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    Posted (edited)

    On 20 May 1900 Maj Gen Sir H E Colvile received an order from the Chief of Staff: “From Ventersburg the Highland Brigade march to Lindley and thence to Heilbron… Brigade will be concentrated Ventersburg twenty-third, reach Lindley twenty-sixth, and Heilbron twenty-ninth.”

    Colvile’s force (the Highland Brigade, Commander Grant’s 2 Naval 4.7-inch guns, 5th Battery, RFA, 7th Company RE and 100 Eastern Province Horse) set out on 24 May for Lindley. 

    He realised that to reach Heilbron on 29 May he would have to make forced marches all the way: it turned out that 16 miles per day was quite the norm. His first encounter with the enemy was on 25 May at Spitz Kop, some 12 miles from Lindley when he lost 1 killed and 7 wounded (mainly Eastern Province Horse).

    The next day, 26 May, he had a sharp encounter at Blaauwberg Ridge on the approach to Lindley, losing 7 
    men killed, 1 died of wounds and 14 wounded. Grant’s Guns played a prominent part by shelling the ridge at 3700 yards and Colvile was sufficiently impressed by the Colonials to write: “The Eastern Province Horse, whose scouting was very bold, suffered much more heavily in proportion, losing 4 men killed and 8 wounded and 6 horses, nearly all in the first fusillade.”


    On 28 May there was again heavy fighting at Roodepoort in which Colvile lost 2 killed and 33 wounded. 
    He wrote:
    “The day had been a trying one, and with less trustworthy troops may have ended badly for us, but the Highlanders, who had always been ready to go ahead against any odds, had by this time picked up a good many wrinkles from their enemies, and were as clever as the Boers in making the best use of ground.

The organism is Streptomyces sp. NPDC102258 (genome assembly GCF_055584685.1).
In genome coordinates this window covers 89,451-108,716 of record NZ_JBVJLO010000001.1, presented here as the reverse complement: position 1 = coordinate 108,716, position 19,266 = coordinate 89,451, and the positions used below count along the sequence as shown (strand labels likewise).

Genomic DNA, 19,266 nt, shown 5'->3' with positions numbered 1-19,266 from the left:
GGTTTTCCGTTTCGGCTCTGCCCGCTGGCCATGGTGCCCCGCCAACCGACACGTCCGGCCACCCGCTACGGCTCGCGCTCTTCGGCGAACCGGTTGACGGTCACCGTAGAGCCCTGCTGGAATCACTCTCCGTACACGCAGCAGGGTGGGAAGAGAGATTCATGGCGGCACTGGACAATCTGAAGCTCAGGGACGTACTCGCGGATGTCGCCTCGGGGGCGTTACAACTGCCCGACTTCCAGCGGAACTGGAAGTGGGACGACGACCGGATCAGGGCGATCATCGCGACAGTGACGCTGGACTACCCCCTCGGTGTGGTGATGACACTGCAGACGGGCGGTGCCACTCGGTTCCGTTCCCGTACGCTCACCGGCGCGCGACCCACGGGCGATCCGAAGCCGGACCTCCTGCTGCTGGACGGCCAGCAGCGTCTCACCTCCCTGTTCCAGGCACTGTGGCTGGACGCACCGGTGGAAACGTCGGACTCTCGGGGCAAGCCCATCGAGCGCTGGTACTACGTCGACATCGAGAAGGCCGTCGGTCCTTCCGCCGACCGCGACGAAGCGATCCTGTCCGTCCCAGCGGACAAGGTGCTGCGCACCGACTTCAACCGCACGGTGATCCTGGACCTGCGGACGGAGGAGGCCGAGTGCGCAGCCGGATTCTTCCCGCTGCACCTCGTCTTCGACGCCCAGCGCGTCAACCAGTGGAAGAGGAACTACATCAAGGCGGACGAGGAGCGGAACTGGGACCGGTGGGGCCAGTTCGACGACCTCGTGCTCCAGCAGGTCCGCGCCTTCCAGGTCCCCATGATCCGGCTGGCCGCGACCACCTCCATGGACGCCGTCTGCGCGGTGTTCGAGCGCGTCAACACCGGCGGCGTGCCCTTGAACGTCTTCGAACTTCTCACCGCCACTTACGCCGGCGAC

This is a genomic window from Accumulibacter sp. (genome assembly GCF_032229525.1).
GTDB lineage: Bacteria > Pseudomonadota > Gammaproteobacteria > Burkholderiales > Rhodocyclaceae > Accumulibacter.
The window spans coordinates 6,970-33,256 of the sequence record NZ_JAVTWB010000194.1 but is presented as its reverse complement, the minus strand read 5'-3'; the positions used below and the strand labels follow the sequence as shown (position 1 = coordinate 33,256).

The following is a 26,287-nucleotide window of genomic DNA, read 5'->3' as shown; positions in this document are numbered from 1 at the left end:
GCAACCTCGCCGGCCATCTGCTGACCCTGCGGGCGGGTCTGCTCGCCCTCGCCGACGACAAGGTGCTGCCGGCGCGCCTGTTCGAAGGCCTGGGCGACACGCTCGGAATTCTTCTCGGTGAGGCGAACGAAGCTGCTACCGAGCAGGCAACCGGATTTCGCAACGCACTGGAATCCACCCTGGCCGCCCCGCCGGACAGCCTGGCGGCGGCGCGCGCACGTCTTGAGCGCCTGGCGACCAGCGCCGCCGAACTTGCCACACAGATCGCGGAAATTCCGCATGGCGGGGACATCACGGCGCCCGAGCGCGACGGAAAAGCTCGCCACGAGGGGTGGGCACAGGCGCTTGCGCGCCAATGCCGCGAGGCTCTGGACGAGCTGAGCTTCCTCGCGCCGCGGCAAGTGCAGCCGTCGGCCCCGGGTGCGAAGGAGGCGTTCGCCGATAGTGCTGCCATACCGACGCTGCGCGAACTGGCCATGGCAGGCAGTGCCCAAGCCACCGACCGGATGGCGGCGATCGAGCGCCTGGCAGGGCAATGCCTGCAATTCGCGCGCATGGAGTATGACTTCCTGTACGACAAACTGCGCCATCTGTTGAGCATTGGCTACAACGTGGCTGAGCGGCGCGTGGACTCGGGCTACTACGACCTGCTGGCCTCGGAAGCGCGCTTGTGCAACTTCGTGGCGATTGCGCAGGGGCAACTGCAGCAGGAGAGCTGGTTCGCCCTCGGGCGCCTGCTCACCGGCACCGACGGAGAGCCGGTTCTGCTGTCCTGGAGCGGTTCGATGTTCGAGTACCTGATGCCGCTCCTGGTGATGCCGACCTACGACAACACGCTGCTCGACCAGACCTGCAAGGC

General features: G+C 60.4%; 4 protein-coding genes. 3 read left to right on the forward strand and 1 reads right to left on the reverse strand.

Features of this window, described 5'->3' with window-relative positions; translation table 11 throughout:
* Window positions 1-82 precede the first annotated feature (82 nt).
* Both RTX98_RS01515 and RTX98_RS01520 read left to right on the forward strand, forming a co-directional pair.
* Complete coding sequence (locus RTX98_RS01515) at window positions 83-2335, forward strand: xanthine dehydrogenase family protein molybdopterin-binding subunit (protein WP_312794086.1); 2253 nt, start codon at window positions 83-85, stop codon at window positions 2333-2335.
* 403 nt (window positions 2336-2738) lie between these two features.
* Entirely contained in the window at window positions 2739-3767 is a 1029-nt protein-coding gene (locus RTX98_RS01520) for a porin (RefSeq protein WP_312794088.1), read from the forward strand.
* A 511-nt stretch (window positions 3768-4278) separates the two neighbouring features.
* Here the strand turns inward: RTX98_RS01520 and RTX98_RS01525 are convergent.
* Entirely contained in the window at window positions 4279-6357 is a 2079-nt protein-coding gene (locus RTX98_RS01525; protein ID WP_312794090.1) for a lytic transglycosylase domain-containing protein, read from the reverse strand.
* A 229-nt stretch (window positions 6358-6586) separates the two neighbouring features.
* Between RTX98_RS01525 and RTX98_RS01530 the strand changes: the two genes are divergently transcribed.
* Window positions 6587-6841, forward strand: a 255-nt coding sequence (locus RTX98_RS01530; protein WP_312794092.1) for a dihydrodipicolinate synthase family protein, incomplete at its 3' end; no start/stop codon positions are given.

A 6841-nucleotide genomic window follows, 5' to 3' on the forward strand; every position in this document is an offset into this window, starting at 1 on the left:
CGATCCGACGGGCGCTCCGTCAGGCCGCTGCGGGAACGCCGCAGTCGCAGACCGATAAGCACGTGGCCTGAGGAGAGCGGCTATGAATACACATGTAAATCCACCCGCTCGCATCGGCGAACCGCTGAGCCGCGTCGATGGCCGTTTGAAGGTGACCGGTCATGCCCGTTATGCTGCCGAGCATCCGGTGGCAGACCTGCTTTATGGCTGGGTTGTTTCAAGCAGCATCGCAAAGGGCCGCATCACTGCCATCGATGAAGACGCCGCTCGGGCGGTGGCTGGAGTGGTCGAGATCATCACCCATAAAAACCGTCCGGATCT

The excellent practice of the two batteries had enabled us to clear Roodepoort with hardly any loss, and later the naval guns had kept those of the enemy at a distance, while the while the Field Battery had removed the pressure on the Seaforth and materially helped the Argyll and Sutherland to hold their own.


    The Eastern Province Horse, by this time reduced to 35 mounted men, had enabled us to seize the advanced position.” On 29th May, the day on which Colvile had been ordered by Lord Roberts to be at Heilbron, he occupied that town. There are some errors/discrepancies in the SAFF Casualty Roll, as well as in the section dealing with the Eastern Province Horse in Stirling’s “The Colonials in South Africa”. 

    SAFF Casualty Roll: Argyll, Sutherland Highlanders & Royal Highlanders: Casualties for “Bloemberg 26 May” to read “Blaauwberg 26 May”. Eastern Province Horse: Casualties for “Roodepoort 28 May” to read “Blaauwberg 26 May”.
    Stirling: The sentence “At Roodepoort the tiny mounted force…” on p181, should read “At Blaauwberg the tiny mounted force…” It refers to the men mentioned by General Colvile on p180.

    The corrections are confirmed by the QSA roll for the Eastern Province Horse, Colvile’s “The Work of the Ninth Division” and the “List of Graves in the Orange River Colony” (1904).

    Edited by archie777
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